Psoriasis: Simple Skin Care Tips

Ringworm Treatment

What Are the Treatments for Ringworm?

The treatment you need for ringworm depends on where the infection is on your body and how serious it is. In many cases, your doctor may recommend a drug you can buy over the counter (OTC) at your local drugstore. Others need a prescription.

Over-the-Counter Treatments for Ringworm

If the infection is on your skin – as in the case of athlete’s foot or jock itch – your doctor will likely suggest an OTC antifungal cream, lotion, or powder.

In most cases, you’ll have to use the medicines on your skin for 2 to 4 weeks to make sure you kill the fungus that causes ringworm. It’ll also lower your chances of it coming back.

Prescription Treatments for Ringworm

If you have ringworm on your scalp or in many different places on your body, OTC treatments may not be enough. Your doctor will write you a prescription for an antifungal medication that you’ll have to take by mouth for 1 to 3 months.

Griseofulvin (Grifulvin V, Gris-PEG), Terbinafine, and Itraconazole are the oral medicines doctors prescribe most often for ringworm.

  • Terbinafine. If your doctor puts you on these tablets, you’ll have to take them once a day for 4 weeks. They work in most cases. Side effects usually are mild and don’t last long. They might include nausea, diarrhea, indigestion, and rashes. You won’t get a prescription for this if you have liver disease or lupus.
  • Griseofulvin. You’d have to take this for 8 to 10 weeks. It’s also available as a spray. Side effects include nausea, vomiting, mild diarrhea, headache, and indigestion. Griseofulvin can cause birth defects, so you can’t take it if you’re pregnant, plan to become pregnant, or are breastfeeding. Men should use condoms during sex for up to 6 months after stopping treatment. It also can cause birth control pills not to work. Use condoms or another form of contraception if you’re on it. And, you shouldn’t drive or drink alcohol while you’re taking it.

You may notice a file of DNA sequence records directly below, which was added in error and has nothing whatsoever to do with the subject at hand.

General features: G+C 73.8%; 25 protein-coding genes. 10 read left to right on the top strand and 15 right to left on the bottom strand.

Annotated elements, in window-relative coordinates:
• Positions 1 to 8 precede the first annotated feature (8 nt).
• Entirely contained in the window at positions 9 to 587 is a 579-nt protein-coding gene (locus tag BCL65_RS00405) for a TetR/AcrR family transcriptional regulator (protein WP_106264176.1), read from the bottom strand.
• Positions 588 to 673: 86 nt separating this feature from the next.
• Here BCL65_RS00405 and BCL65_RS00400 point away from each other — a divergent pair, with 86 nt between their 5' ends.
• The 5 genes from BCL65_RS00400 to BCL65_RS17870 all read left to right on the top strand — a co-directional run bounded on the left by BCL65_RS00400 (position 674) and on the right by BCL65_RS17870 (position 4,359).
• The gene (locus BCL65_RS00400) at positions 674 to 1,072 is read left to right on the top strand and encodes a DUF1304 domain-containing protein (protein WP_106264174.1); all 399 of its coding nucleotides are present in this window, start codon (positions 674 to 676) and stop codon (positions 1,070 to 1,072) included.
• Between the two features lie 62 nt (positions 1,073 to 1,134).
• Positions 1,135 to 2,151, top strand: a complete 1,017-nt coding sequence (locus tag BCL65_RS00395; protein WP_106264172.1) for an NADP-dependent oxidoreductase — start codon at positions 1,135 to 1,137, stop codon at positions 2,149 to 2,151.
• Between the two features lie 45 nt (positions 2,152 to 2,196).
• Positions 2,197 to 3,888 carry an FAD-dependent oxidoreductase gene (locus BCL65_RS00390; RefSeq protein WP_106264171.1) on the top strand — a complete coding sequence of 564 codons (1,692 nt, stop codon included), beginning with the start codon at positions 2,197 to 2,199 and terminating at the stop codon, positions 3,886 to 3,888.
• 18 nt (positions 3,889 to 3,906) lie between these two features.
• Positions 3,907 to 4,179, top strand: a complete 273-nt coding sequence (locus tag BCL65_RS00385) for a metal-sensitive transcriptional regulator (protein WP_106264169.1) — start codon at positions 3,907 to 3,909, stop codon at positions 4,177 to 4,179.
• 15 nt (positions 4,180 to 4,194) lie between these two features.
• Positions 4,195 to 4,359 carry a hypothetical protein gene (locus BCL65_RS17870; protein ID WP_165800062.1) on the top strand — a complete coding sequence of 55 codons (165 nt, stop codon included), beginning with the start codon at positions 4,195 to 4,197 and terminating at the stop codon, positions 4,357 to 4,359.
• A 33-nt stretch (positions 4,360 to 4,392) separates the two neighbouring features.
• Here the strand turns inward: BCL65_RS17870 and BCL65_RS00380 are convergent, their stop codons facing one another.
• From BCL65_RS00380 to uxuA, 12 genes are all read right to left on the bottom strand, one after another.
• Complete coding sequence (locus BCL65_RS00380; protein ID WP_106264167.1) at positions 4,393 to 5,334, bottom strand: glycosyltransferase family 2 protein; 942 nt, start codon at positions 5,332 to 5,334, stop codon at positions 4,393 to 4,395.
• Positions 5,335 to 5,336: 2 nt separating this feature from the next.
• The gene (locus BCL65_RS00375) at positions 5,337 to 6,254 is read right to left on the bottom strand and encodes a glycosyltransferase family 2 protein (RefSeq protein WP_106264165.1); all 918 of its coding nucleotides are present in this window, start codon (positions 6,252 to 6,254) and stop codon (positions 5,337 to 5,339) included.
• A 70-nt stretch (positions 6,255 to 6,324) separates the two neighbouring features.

• Itraconazole. This is prescribed in pill form for 7 or 15 days. It’s not for use in children, the elderly, or those with severe liver disease. While taking it, you may experience nausea, vomiting, indigestion, diarrhea, or headache. See your doctor if you don’t see any improvement in your symptoms or infection after you’ve finished your treatment.

Home Care for Ringworm

While you’ll need antifungal medications treat ringworm, there are some things you can do to help stop its spread:

  • Keep your hands clean. Wash your hands each time you touch your rash and before you touch anyone else.
  • Wash your clothes, bedding, and towels. Wash everything you’ve touched or worn in hot water and laundry detergent.
  • Shower after workouts. This is especially important if you play contact sports.
  • Wear shower shoes. Protect your feet at the gym or pool.
  • Have your dog checked for fungal infection. Dogs can spread infection to you.
WebMD Medical Reference Reviewed by Neha Pathak, MD on September 02, 2020

Sources

SOURCES:

CDC: “Treatment for Ringworm.”

National Health Service (U.K.): “Ringworm and Other Fungal Infections – Treatment.”

Summit Medical Group Foundation: “Ringworm.”

Cleveland Clinic: “How to Cure Ringworm.”

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